Superintendent’s report says policing ‘does not belong’ in Richmond schools; recommends expanding officers’ role

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Possible changes for School Resource Officers to keep students safer in the classroom

RICHMOND, Va. (WRIC) — In a public document submitted to the Richmond City School Board, Richmond Public Schools Superintendent Jason Kamras laid out his recommendations for re-imagining the role of School Resource Officers (SROs) after over a year of study.

Among his recommendations: having SROs change over to “soft” uniforms, having SROs mentor groups of students, and developing a diversion program to end arrests for non-violent offenses.

And though the report opens “the Administration believes that the institution of policing does not belong in schools,” none of the recommendations involve a reduction in the scope of SRO involvement in Richmond schools.

The report will be taken up by the school board on Monday, Aug. 16 at 6 p.m. in the auditorium of Martin Luther King Jr. Middle School (1000 Mosby St, Richmond, VA 23223).

While much of the attention last year focused on the role of SROs, who are affiliated with the Richmond Police Department, the new recommendations would also expand the role of School Security Officers – school staff unaffiliated with the police who provide security services.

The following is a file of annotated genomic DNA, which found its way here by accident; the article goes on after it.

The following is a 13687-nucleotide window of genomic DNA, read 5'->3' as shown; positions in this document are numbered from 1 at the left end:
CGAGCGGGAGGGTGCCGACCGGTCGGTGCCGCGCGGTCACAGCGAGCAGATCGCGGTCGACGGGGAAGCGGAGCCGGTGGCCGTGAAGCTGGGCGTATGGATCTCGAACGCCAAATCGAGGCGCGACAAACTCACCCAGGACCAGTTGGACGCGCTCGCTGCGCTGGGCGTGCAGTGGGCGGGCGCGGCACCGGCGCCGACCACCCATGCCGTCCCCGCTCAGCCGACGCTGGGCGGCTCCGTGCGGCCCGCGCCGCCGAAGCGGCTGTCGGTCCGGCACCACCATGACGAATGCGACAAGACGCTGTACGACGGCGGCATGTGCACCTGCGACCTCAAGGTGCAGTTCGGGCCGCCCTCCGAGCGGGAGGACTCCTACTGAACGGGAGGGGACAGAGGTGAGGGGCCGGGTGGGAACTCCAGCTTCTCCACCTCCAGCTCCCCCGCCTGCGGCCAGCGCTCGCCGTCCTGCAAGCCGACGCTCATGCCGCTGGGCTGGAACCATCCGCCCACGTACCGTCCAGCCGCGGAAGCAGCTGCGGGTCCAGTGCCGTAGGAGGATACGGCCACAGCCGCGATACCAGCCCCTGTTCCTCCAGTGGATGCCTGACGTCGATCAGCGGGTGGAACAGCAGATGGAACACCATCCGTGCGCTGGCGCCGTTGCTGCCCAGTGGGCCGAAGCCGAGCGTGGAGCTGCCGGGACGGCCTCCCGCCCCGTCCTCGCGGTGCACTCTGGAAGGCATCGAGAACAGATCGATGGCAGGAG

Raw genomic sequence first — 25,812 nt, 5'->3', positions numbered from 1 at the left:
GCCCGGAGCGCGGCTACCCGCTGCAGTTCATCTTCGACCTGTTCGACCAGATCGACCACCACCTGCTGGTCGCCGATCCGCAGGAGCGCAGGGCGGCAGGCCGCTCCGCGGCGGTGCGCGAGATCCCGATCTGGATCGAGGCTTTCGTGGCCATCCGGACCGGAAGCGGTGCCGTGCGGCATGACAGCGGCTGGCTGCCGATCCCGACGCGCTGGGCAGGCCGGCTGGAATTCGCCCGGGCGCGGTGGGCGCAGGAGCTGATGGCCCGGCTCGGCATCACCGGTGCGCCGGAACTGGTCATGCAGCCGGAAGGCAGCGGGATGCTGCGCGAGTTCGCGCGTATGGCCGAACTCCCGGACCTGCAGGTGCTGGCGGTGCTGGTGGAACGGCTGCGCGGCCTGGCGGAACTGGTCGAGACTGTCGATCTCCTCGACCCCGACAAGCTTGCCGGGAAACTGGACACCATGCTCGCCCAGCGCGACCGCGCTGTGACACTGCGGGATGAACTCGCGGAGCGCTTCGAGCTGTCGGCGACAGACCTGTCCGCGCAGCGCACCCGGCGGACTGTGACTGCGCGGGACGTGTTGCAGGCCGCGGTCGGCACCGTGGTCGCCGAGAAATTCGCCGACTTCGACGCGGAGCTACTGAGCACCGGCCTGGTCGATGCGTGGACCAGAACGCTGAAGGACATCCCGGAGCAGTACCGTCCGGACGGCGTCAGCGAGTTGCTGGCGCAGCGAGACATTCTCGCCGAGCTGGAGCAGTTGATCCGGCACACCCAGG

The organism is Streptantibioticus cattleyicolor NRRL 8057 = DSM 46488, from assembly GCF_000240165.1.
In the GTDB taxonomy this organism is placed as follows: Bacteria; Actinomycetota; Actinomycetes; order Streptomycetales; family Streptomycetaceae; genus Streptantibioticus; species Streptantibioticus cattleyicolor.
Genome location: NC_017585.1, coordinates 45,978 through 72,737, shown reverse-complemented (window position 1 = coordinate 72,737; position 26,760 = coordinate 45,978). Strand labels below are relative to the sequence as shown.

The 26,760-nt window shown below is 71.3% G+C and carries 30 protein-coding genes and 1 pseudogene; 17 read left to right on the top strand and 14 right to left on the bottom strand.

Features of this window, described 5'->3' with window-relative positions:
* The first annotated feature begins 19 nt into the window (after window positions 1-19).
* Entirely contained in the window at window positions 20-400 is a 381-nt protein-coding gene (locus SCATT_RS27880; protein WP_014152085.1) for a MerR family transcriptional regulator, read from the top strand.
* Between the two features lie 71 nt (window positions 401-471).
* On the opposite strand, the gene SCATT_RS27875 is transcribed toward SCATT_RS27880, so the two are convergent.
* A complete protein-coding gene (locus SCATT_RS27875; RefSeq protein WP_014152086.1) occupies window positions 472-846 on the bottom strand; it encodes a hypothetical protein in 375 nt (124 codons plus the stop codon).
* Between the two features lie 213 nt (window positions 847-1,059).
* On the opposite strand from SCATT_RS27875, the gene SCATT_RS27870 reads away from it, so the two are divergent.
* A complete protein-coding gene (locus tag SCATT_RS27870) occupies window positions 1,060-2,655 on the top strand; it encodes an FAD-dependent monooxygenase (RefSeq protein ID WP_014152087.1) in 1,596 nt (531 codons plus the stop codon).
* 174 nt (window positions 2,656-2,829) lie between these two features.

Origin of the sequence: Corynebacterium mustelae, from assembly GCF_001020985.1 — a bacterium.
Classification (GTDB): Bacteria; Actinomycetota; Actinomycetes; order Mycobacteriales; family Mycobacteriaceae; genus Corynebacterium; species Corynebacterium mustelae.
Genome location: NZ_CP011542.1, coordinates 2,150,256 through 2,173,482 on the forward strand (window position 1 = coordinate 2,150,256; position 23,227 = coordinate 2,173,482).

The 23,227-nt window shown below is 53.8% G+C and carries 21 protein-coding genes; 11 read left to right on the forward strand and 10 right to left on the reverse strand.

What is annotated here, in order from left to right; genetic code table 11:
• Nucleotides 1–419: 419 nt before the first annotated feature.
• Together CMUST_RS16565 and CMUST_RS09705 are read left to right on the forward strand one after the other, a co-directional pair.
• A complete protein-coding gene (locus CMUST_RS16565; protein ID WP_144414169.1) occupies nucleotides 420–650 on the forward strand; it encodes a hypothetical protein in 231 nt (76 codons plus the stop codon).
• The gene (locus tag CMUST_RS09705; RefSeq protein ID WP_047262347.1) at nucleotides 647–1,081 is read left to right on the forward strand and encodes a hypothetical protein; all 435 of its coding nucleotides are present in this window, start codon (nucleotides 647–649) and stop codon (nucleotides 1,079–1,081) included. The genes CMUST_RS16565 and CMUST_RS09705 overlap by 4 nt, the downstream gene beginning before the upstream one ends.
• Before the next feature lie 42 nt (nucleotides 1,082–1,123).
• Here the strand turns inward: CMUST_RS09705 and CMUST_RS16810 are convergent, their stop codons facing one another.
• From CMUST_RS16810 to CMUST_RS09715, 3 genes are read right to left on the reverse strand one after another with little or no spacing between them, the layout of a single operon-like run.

Kamras recommended to the board that they be rebranded as “Care and Safety Associates” – and begin home visits to students with attendance issues.

And again the superintendent recommended a uniform change, proposing that they use a polo shirt and khakis instead of the current “security uniform.”

Notably, the document seems to indicate that, even if it is adopted, arrests of Richmond students for non-violent offenses will continue for the foreseeable future until RPD and RPS can work on “negotiating these updates.”

According to data from RPS, during the 2019-2020 school year, 50 students were arrested for simple assault, the largest category recorded – but at least 30 students were arrested for simple possession of marijuana.

In a school division where 75% of students are Black, that’s led some advocates to criticize the presence of SROs as criminalizing youth.

If the recommendations are adopted by the board on Monday, Richmond Public Schools will be able to “revisit the future of the [SRO] program” in 2023, when the district’s Memorandum of Understanding with RPD expires.

Read the superintendent’s report to the board below:

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